Ahead of the Bob Dylan Center’s grand opening on May 10, the center’s archivists announced their recent acquisition of various early recordings and other vintage Dylan memorabilia. All of the recent findings are to be displayed at the BDC in Tulsa, Oklahoma.
The newly unearthed items will shed light on the formative years of Dylan’s career, including one-of-a-kind tapes, journals, books, and other historical elements.
BDC acquired “The Madison Tapes,” which were recorded in ’60 and ’61 when Dylan was just 19 years old, moving from Minnesota to NYC’s Greenwich Village. Its second reel is “The Madison Party Tape,” a home recording of Dylan and his friends performing folk songs. “The Bailey Tapes” consist of more than a half-dozen previously unheard open-reel tapes from Dylan’s time in New York in 1962, with two notable compositions of “Oxford Town” and “Don’t Think Twice, It’s All Right.” “The Toni Mendell Tapes” are the first of Dylan performing at Carnegie Chapter Hall in 1961, including seven songs that have never been in circulation. Finally, the Harry Smith Library is a 4,200-piece collection of LPs, books, journals, and pamphlets owned by the renowned music curator.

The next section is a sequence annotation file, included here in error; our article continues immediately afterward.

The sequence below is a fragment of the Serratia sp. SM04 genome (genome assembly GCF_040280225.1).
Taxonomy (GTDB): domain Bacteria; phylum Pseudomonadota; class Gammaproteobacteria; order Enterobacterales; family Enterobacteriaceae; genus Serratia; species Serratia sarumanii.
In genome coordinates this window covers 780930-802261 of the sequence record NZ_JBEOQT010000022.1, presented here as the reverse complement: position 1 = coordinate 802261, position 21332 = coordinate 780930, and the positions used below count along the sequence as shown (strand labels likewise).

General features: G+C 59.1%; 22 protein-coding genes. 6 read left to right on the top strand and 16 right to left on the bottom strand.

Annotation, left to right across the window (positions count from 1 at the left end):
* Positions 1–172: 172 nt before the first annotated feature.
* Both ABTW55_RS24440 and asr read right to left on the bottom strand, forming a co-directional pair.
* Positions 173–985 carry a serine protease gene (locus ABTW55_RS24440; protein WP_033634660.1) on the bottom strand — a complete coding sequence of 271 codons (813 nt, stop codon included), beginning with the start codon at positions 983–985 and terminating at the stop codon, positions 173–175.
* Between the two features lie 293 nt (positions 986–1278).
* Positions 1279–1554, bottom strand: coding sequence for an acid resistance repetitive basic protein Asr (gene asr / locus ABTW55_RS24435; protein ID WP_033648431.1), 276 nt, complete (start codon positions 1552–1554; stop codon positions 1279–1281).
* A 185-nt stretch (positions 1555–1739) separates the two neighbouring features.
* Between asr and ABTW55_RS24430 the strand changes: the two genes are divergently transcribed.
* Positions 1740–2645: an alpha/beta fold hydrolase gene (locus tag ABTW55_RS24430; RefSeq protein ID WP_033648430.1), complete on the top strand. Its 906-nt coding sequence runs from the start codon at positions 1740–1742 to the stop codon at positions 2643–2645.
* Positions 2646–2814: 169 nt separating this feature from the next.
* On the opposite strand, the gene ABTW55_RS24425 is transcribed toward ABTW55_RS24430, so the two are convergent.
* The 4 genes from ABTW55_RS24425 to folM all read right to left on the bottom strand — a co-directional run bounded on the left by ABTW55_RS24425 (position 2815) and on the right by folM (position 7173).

The primary public venue for Dylan’s archive collection is to announce information on public admission first to its members, and then to the public in early 2022. Memberships are now available.